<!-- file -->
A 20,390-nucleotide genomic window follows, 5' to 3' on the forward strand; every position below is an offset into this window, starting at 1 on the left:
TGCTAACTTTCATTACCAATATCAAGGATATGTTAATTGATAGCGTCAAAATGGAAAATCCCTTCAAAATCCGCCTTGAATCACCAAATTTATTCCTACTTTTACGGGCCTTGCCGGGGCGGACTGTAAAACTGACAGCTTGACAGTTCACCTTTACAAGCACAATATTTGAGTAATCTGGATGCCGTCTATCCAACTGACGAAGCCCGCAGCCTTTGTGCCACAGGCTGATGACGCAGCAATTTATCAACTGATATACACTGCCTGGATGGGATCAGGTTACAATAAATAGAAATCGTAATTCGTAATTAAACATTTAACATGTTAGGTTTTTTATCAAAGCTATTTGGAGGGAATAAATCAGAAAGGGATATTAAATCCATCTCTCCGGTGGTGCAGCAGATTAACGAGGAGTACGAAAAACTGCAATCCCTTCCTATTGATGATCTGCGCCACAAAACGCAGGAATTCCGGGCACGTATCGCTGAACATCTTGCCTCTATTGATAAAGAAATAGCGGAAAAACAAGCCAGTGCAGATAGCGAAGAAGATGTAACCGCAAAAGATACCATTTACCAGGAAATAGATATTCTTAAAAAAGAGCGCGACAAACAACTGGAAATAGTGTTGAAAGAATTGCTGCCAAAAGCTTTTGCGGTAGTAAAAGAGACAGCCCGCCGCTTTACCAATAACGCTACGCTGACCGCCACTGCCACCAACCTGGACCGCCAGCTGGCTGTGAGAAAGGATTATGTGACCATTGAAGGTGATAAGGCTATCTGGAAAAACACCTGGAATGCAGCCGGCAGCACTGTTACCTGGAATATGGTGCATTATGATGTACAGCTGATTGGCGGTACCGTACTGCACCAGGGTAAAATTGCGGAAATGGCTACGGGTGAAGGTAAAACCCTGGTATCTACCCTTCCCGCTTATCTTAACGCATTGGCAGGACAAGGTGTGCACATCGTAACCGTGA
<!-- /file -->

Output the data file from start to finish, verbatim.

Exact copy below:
A 20,390-nucleotide genomic window follows, 5' to 3' on the forward strand; every position below is an offset into this window, starting at 1 on the left:
TGCTAACTTTCATTACCAATATCAAGGATATGTTAATTGATAGCGTCAAAATGGAAAATCCCTTCAAAATCCGCCTTGAATCACCAAATTTATTCCTACTTTTACGGGCCTTGCCGGGGCGGACTGTAAAACTGACAGCTTGACAGTTCACCTTTACAAGCACAATATTTGAGTAATCTGGATGCCGTCTATCCAACTGACGAAGCCCGCAGCCTTTGTGCCACAGGCTGATGACGCAGCAATTTATCAACTGATATACACTGCCTGGATGGGATCAGGTTACAATAAATAGAAATCGTAATTCGTAATTAAACATTTAACATGTTAGGTTTTTTATCAAAGCTATTTGGAGGGAATAAATCAGAAAGGGATATTAAATCCATCTCTCCGGTGGTGCAGCAGATTAACGAGGAGTACGAAAAACTGCAATCCCTTCCTATTGATGATCTGCGCCACAAAACGCAGGAATTCCGGGCACGTATCGCTGAACATCTTGCCTCTATTGATAAAGAAATAGCGGAAAAACAAGCCAGTGCAGATAGCGAAGAAGATGTAACCGCAAAAGATACCATTTACCAGGAAATAGATATTCTTAAAAAAGAGCGCGACAAACAACTGGAAATAGTGTTGAAAGAATTGCTGCCAAAAGCTTTTGCGGTAGTAAAAGAGACAGCCCGCCGCTTTACCAATAACGCTACGCTGACCGCCACTGCCACCAACCTGGACCGCCAGCTGGCTGTGAGAAAGGATTATGTGACCATTGAAGGTGATAAGGCTATCTGGAAAAACACCTGGAATGCAGCCGGCAGCACTGTTACCTGGAATATGGTGCATTATGATGTACAGCTGATTGGCGGTACCGTACTGCACCAGGGTAAAATTGCGGAAATGGCTACGGGTGAAGGTAAAACCCTGGTATCTACCCTTCCCGCTTATCTTAACGCATTGGCAGGACAAGGTGTGCACATCGTAACCGTGA